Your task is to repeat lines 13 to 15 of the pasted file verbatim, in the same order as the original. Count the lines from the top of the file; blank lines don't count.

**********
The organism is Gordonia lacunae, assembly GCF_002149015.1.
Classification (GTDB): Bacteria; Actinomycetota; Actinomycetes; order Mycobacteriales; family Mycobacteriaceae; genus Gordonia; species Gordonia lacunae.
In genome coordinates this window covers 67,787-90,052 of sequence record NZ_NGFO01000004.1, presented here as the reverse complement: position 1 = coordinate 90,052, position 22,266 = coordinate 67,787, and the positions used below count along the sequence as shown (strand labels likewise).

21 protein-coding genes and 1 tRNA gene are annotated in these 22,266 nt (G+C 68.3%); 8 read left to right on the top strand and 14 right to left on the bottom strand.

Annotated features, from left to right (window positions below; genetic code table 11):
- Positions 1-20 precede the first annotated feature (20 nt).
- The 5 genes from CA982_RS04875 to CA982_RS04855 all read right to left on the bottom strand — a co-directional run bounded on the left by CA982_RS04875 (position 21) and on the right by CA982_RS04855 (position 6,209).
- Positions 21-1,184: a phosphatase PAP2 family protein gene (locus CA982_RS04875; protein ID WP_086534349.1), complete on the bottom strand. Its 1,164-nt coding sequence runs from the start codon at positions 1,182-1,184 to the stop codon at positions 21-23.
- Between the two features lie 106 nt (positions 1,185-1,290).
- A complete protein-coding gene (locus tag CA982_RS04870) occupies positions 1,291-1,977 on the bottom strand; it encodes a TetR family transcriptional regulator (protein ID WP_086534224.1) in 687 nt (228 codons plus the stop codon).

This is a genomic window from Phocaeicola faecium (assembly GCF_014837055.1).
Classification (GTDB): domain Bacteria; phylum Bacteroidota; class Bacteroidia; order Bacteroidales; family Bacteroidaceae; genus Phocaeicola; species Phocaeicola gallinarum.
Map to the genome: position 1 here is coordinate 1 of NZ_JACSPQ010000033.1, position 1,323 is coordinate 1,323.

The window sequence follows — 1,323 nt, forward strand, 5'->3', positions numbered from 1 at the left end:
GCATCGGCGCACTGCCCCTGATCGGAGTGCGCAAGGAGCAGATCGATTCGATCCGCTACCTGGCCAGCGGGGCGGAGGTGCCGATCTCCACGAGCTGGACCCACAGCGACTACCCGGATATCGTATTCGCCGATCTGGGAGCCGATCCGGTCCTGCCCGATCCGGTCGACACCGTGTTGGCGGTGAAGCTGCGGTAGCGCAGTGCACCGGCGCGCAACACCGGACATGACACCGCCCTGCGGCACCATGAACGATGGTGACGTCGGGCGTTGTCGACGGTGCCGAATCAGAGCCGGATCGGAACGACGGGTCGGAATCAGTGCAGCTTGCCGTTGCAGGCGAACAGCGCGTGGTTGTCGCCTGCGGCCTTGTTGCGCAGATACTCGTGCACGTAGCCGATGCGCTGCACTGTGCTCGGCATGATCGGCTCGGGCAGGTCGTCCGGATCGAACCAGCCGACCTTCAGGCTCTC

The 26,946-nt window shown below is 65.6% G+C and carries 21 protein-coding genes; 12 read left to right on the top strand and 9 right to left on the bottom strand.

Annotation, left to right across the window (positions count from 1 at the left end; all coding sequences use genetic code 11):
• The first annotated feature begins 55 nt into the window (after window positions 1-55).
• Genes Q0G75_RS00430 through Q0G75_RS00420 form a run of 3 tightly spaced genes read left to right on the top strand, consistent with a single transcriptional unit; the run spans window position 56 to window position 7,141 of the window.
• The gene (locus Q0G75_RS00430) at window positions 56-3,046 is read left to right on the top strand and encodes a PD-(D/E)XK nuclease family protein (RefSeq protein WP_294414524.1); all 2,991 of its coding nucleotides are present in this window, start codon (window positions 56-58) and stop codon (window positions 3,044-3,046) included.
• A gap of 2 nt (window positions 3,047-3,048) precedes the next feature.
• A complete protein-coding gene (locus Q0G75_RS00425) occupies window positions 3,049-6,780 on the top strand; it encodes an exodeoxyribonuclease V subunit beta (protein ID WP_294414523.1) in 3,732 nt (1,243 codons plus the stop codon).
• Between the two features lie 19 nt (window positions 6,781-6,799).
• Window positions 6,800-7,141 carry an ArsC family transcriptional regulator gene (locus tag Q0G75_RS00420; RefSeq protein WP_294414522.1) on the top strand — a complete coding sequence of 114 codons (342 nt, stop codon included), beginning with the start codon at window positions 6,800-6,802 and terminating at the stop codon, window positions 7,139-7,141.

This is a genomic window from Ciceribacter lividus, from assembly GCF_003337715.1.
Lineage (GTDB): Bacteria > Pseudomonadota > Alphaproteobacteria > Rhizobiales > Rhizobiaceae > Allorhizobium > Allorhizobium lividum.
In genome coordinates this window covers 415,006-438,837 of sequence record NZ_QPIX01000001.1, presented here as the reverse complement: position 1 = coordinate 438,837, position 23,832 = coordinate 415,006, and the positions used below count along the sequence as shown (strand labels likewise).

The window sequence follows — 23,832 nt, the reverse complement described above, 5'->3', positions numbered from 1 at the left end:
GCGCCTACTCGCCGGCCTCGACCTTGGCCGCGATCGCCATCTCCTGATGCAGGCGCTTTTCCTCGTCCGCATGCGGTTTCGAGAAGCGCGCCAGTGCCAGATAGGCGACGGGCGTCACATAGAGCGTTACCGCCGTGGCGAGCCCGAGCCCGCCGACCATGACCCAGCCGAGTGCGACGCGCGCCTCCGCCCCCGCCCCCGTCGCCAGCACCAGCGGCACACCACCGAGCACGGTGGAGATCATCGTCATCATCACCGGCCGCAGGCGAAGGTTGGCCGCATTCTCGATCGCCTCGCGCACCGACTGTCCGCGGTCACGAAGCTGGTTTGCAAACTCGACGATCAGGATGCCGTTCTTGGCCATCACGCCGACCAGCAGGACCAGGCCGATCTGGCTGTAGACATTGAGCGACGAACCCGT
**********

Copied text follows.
Map to the genome: position 1 here is coordinate 1 of NZ_JACSPQ010000033.1, position 1,323 is coordinate 1,323.

The window sequence follows — 1,323 nt, forward strand, 5'->3', positions numbered from 1 at the left end:
GCATCGGCGCACTGCCCCTGATCGGAGTGCGCAAGGAGCAGATCGATTCGATCCGCTACCTGGCCAGCGGGGCGGAGGTGCCGATCTCCACGAGCTGGACCCACAGCGACTACCCGGATATCGTATTCGCCGATCTGGGAGCCGATCCGGTCCTGCCCGATCCGGTCGACACCGTGTTGGCGGTGAAGCTGCGGTAGCGCAGTGCACCGGCGCGCAACACCGGACATGACACCGCCCTGCGGCACCATGAACGATGGTGACGTCGGGCGTTGTCGACGGTGCCGAATCAGAGCCGGATCGGAACGACGGGTCGGAATCAGTGCAGCTTGCCGTTGCAGGCGAACAGCGCGTGGTTGTCGCCTGCGGCCTTGTTGCGCAGATACTCGTGCACGTAGCCGATGCGCTGCACTGTGCTCGGCATGATCGGCTCGGGCAGGTCGTCCGGATCGAACCAGCCGACCTTCAGGCTCTC